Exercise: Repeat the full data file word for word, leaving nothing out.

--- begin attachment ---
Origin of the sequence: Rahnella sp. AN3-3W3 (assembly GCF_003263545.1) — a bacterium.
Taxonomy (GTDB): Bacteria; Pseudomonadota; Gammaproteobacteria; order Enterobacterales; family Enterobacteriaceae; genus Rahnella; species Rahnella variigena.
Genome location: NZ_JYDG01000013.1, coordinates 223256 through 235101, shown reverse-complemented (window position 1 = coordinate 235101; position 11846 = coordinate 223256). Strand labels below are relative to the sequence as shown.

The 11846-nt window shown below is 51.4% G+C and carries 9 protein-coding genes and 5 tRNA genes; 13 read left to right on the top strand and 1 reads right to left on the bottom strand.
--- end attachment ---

Origin of the sequence: Rahnella sp. AN3-3W3 (assembly GCF_003263545.1) — a bacterium.
Taxonomy (GTDB): Bacteria; Pseudomonadota; Gammaproteobacteria; order Enterobacterales; family Enterobacteriaceae; genus Rahnella; species Rahnella variigena.
Genome location: NZ_JYDG01000013.1, coordinates 223256 through 235101, shown reverse-complemented (window position 1 = coordinate 235101; position 11846 = coordinate 223256). Strand labels below are relative to the sequence as shown.

The 11846-nt window shown below is 51.4% G+C and carries 9 protein-coding genes and 5 tRNA genes; 13 read left to right on the top strand and 1 reads right to left on the bottom strand.